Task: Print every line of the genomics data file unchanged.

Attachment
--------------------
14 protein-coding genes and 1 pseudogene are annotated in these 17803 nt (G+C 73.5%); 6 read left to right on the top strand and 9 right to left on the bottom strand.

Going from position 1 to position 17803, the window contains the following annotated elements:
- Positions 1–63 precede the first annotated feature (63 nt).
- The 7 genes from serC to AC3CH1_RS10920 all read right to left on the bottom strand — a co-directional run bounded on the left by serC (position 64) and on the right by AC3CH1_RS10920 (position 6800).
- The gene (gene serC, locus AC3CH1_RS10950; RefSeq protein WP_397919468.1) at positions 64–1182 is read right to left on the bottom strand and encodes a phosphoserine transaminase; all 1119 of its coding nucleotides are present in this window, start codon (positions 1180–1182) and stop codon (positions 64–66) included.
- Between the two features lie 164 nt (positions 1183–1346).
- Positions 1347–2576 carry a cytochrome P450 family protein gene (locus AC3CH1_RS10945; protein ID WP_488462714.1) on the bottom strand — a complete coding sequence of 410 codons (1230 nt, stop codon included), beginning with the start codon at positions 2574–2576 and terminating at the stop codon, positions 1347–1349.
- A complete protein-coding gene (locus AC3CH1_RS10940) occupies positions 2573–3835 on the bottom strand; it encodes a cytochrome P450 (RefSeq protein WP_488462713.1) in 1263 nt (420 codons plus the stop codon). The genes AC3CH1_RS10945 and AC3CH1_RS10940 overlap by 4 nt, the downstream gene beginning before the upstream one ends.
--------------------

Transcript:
14 protein-coding genes and 1 pseudogene are annotated in these 17803 nt (G+C 73.5%); 6 read left to right on the top strand and 9 right to left on the bottom strand.

Going from position 1 to position 17803, the window contains the following annotated elements:
- Positions 1–63 precede the first annotated feature (63 nt).
- The 7 genes from serC to AC3CH1_RS10920 all read right to left on the bottom strand — a co-directional run bounded on the left by serC (position 64) and on the right by AC3CH1_RS10920 (position 6800).
- The gene (gene serC, locus AC3CH1_RS10950; RefSeq protein WP_397919468.1) at positions 64–1182 is read right to left on the bottom strand and encodes a phosphoserine transaminase; all 1119 of its coding nucleotides are present in this window, start codon (positions 1180–1182) and stop codon (positions 64–66) included.
- Between the two features lie 164 nt (positions 1183–1346).
- Positions 1347–2576 carry a cytochrome P450 family protein gene (locus AC3CH1_RS10945; protein ID WP_488462714.1) on the bottom strand — a complete coding sequence of 410 codons (1230 nt, stop codon included), beginning with the start codon at positions 2574–2576 and terminating at the stop codon, positions 1347–1349.
- A complete protein-coding gene (locus AC3CH1_RS10940) occupies positions 2573–3835 on the bottom strand; it encodes a cytochrome P450 (RefSeq protein WP_488462713.1) in 1263 nt (420 codons plus the stop codon). The genes AC3CH1_RS10945 and AC3CH1_RS10940 overlap by 4 nt, the downstream gene beginning before the upstream one ends.